The Great Wall of China

The Great Wall of China stretches 3,500 miles across mountains and valleys. Many tourist spots exist to satisfy the varied interests of visitors, and many tour companies are ready to take you there. Hearing that most tours include time-wasting, money-sucking stops at jade factories and the like, we opted for a private driver, arranged with the help of our Hong Kong friend Amanda. Hiring a private car allowed us leave early enough to miss the rush hour traffic in Beijing, while giving us plenty of time to shudder in horror at the driver’s speed and recklessness. Hey, it was actually cheaper per person than joining a tour.

Each day that we’ve been in Beijing, the haze has gotten worse. Today was a new high (or should I say low).

We visited the Mutianyu section of the Great Wall, which offers close proximity to Beijing, smaller crowds, and a few miles of wall to hike. It turned out to be a perfect spot for us.

After we passed the gauntlet of t-shirt and dried fruit sellers, we boarded a cable car for a quick ride to the Wall.

One could most likely hike up, yet we didn’t bring our rock climbing gear.

Once up top, we marveled at the rolling, tree-covered hills surrounding us. Well, the ones we could see. Even though we were far outside of Beijing, the Wall was also plagued with haze, most likely caused by a combination of pollution and proximity to the Gobi desert. This desert is encroaching Beijing and causes dusty haze all around. Scientists believe that one day, perhaps in our lifetime, Beijing will be covered in sand.

The cable car drops passengers right in the middle of the walkable area, where we learned that a German company was instrumental in restoring this section.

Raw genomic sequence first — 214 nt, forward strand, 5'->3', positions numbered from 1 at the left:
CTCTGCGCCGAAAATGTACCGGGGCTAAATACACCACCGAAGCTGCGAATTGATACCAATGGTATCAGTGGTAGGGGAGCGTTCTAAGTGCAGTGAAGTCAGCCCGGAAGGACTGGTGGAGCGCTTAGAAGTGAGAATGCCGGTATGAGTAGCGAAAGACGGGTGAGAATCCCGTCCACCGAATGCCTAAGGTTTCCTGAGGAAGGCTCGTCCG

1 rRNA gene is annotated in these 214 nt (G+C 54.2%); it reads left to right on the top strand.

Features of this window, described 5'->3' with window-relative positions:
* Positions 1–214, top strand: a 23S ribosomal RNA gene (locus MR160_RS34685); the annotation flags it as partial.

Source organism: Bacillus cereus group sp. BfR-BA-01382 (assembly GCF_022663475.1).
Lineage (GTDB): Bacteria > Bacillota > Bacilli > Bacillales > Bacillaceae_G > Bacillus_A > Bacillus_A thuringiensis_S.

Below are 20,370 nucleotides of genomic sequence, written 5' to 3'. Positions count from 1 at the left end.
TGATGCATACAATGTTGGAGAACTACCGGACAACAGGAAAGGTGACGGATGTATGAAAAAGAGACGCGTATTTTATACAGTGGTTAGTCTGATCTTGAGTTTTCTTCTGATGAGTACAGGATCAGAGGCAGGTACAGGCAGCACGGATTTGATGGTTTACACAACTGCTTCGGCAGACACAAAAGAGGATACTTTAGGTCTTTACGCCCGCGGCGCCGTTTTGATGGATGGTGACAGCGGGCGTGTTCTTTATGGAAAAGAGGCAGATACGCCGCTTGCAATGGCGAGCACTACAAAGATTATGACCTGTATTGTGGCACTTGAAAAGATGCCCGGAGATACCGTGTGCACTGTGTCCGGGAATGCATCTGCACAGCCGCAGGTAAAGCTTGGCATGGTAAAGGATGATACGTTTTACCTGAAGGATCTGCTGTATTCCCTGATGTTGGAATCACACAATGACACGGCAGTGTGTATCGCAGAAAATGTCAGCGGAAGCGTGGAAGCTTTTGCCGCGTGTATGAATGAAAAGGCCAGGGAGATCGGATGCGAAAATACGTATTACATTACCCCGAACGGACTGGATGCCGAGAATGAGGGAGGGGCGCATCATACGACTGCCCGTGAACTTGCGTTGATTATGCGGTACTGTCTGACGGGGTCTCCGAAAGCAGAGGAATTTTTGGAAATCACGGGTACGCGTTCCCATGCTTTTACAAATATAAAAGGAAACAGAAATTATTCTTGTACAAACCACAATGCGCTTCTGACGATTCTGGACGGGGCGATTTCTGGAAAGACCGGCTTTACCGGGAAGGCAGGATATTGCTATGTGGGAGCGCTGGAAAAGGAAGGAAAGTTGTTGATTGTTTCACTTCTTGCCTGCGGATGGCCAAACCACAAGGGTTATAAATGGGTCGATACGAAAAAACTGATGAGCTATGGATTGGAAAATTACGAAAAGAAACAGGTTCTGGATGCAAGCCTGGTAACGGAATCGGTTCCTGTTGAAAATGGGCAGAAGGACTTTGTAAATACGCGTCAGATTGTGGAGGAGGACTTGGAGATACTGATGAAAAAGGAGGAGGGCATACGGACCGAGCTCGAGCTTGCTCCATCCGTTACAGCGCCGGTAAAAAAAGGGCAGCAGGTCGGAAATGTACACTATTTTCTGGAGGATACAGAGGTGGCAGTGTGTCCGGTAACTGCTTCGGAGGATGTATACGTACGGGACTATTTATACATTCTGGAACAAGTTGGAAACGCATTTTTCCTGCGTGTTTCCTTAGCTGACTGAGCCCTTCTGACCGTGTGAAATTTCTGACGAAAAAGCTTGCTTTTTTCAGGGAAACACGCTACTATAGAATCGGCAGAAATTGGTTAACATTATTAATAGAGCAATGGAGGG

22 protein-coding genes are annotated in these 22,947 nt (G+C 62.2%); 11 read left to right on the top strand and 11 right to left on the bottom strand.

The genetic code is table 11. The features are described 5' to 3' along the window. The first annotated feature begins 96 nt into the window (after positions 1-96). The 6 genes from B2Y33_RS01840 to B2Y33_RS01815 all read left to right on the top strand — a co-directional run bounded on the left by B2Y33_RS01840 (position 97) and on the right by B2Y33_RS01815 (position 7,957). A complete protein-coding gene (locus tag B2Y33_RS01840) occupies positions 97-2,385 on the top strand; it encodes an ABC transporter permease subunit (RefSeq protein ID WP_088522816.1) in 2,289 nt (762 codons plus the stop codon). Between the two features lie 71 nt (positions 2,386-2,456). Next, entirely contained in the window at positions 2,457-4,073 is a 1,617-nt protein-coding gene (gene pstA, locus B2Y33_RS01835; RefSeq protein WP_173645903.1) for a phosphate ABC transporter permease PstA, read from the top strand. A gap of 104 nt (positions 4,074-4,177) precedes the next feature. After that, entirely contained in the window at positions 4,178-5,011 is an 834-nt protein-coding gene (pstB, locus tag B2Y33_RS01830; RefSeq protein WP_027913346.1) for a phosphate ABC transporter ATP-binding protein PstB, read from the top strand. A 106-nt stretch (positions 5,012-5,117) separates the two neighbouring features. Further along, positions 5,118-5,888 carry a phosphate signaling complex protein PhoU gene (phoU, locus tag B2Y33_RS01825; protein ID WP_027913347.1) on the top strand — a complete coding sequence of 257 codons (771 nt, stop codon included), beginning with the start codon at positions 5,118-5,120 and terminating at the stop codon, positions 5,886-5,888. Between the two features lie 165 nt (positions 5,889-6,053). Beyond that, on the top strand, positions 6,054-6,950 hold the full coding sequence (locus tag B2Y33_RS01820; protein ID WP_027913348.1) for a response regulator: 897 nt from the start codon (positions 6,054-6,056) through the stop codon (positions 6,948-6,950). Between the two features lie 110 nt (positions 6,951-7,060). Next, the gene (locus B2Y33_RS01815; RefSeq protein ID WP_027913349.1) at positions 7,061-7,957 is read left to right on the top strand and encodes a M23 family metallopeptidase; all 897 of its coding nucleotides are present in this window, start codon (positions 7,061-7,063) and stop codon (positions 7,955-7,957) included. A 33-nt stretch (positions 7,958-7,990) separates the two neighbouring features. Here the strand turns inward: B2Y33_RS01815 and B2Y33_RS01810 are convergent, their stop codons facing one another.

We chose a direction and started hiking upward, stopping to explore the watchtowers along the way. We imagined the soldiers who stood in these towers, hour after hour, looking for the enemy. Our only enemy was the haze. Still, it was lovely to be walking this ancient monument.

The walk eventually turned into a climb, involving steep steps, best maneuvered by scrambling with feet and hands. Ken ventured ahead of us, upward, upward.

Angie and I eventually joined Ken on this unfinished section of wall. It was incredible to see how overgrown it was and how much work had to be done to refurbish the portion of the Wall we walked earlier. That “no entry” sign must not hold much power, since there was a vendor set up here, eagerly offering postcards and bottled water.

Making our way downhill and back the other direction, we were treated to more views of this wonder of the world.

Finding that about four hours of hiking around was enough, we needed to decide how to get off the Wall. Well, looky there, a toboggan ride down! Thanks, German company that wanted to make some money and give us a bit of fun. For the equivalent of about US$10 each, we added a little excitement to our day.

We follow the blogs of other travelers and occasionally even cross paths with them. Our friends at the Globe Less Traveled were in Beijing the same time we were and decided to tackle the Jiankou portion of the wall. An unfinished section, this over five-mile hike requires one to scramble up crumbling wall faces. While we mourn their loss of a fun toboggan ride down, we admire their chutzpah at going the less traveled route. No one was trying to sell them Snickers and Coke on that section of the Wall.

The Great Wall is one of those tourist sites that some people may tell you to skip: too touristy, too crowded, too boring. Not so. The Wall is a gem on our planet, worth every effort for a visit.

P.S. For anyone who is interested, here is the unedited footage of Ken’s entire toboggan ride down the Wall.

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